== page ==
Tuesday, May 22, 2018

Minor Geomagnetic Storm Possible on Wednesday


A G1-class (minor) geomagnetic storm may hit Earth on Wednesday, May 23, when a stream of solar wind is expected to arrive at our planet. The gaseous stream originates from a northern hole in the Sun's atmosphere.

In result of the possible Wednesday’s storm, visible auroras could be concentrated around Earth's poles and weak power grid fluctuations could occur. The storm could also have minor impact on satellite operations.

In general, geomagnetic storms can increase the density and distribution of density in the upper atmosphere, causing extra drag on satellites in low-earth orbit. The local heating also creates strong horizontal variations in the in the ionospheric density that can modify the path of radio signals and create errors in the positioning information provided by GPS. While the storms create beautiful aurora, they also can disrupt navigation systems such as the Global Navigation Satellite System (GNSS) and create harmful geomagnetic induced currents in the power grid and pipelines.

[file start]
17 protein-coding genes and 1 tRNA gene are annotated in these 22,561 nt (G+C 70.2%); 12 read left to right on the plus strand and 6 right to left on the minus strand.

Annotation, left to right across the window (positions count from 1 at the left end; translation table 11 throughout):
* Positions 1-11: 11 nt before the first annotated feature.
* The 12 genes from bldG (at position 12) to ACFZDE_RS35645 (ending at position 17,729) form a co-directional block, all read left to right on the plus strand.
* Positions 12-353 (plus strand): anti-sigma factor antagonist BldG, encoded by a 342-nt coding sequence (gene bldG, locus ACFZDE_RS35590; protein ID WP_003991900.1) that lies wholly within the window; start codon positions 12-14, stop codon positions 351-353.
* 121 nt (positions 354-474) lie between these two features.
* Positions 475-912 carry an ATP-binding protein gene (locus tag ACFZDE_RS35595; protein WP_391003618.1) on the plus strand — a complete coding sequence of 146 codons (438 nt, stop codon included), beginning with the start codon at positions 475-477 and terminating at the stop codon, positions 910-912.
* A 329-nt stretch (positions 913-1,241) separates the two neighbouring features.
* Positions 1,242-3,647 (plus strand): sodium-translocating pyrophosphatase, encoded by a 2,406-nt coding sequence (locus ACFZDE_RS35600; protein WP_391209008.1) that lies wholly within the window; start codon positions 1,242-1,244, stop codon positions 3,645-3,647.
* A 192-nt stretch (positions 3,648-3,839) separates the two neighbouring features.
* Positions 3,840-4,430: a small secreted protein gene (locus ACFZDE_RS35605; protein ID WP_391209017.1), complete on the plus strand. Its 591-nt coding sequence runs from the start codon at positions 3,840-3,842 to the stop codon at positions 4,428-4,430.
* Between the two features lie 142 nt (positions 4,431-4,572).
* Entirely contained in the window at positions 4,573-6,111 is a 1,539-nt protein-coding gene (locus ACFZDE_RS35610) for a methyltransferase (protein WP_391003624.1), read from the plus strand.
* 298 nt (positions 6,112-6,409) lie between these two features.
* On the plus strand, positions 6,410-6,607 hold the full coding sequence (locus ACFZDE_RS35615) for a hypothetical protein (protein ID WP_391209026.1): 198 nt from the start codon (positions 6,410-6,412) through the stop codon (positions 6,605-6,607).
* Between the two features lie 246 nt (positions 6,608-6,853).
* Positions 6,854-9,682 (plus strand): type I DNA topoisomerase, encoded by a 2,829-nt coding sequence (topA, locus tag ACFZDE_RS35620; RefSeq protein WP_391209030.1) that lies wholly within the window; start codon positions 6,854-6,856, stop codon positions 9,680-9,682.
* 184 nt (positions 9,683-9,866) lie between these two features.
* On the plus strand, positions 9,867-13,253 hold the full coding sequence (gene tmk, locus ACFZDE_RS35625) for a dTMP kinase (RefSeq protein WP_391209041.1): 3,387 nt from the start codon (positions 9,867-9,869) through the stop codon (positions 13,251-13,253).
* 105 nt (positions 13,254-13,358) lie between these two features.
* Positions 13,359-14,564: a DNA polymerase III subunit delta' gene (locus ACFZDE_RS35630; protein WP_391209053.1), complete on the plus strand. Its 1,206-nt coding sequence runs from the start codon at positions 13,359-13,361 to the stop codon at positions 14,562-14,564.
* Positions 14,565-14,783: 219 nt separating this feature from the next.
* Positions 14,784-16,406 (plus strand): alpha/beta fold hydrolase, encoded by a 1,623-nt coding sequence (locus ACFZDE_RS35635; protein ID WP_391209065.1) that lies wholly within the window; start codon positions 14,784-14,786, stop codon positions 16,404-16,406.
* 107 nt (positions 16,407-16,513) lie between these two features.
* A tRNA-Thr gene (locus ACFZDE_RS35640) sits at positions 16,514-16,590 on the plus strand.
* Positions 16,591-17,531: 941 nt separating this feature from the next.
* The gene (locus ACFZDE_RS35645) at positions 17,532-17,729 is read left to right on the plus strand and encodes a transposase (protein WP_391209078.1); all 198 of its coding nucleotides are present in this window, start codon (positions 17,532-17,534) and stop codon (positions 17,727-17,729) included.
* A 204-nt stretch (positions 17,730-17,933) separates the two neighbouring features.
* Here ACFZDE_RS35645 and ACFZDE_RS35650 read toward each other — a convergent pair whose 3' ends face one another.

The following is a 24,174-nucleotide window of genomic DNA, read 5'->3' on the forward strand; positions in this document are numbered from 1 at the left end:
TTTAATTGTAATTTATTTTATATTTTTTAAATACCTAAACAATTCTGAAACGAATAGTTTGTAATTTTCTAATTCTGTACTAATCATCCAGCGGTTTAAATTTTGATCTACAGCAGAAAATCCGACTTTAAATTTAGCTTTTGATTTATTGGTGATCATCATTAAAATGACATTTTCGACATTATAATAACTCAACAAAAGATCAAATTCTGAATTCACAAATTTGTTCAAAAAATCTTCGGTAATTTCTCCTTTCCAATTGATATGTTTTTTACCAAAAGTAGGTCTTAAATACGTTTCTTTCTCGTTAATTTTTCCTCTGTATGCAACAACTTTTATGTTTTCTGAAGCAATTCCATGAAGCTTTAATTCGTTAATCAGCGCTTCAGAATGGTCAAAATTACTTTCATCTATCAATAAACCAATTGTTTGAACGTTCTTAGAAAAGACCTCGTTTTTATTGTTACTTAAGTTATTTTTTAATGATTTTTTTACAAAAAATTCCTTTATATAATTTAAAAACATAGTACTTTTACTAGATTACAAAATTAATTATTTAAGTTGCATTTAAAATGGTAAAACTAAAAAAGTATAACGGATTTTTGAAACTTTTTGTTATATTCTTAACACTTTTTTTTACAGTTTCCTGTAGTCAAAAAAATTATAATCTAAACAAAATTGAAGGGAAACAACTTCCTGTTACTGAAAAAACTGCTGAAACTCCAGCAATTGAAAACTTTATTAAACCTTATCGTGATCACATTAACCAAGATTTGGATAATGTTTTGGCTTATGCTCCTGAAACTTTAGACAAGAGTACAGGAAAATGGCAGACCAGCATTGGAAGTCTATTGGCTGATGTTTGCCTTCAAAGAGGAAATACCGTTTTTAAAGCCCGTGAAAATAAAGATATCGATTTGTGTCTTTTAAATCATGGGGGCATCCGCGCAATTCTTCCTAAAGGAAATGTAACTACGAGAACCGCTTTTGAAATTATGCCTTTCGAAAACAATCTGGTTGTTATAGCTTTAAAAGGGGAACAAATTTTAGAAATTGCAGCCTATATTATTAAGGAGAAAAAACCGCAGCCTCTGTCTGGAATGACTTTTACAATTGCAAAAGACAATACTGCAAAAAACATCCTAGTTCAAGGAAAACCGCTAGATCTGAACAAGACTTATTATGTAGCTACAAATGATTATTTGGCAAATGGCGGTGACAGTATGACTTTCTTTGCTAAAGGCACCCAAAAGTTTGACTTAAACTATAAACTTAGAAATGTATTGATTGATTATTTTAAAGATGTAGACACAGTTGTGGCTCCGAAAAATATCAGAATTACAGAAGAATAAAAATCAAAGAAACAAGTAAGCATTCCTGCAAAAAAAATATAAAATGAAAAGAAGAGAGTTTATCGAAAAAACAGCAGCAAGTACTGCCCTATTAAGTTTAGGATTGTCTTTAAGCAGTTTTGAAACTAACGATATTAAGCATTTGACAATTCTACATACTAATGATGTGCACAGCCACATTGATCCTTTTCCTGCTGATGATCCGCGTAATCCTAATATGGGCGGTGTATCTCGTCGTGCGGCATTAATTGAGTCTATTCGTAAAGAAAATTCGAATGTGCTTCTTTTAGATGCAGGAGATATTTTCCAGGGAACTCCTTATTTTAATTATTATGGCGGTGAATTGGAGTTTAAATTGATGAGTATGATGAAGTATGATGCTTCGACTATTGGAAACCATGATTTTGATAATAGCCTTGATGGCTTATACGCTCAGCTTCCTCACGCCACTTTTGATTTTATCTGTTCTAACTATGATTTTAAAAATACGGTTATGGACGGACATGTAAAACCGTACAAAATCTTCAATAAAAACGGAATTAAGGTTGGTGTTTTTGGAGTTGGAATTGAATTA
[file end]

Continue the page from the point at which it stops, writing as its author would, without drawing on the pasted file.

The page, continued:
National Oceanic and Atmospheric Administration (NOAA) informs that solar activity is expected to be generally very low in the coming weeks. A moderate (G2-class) geomagnetic storm is predicted for June 2 due to the influence of a recurrent, negative polarity coronal hole high-speed stream (CH HSS).

Fast CH HSSs can impact Earth’s magnetosphere enough to cause periods of geomagnetic storming to the G1-G2 levels; although rarer cases of stronger storming may also occur. The larger and more expansive coronal holes can often be a source for high solar wind speeds that buffet Earth for many days.

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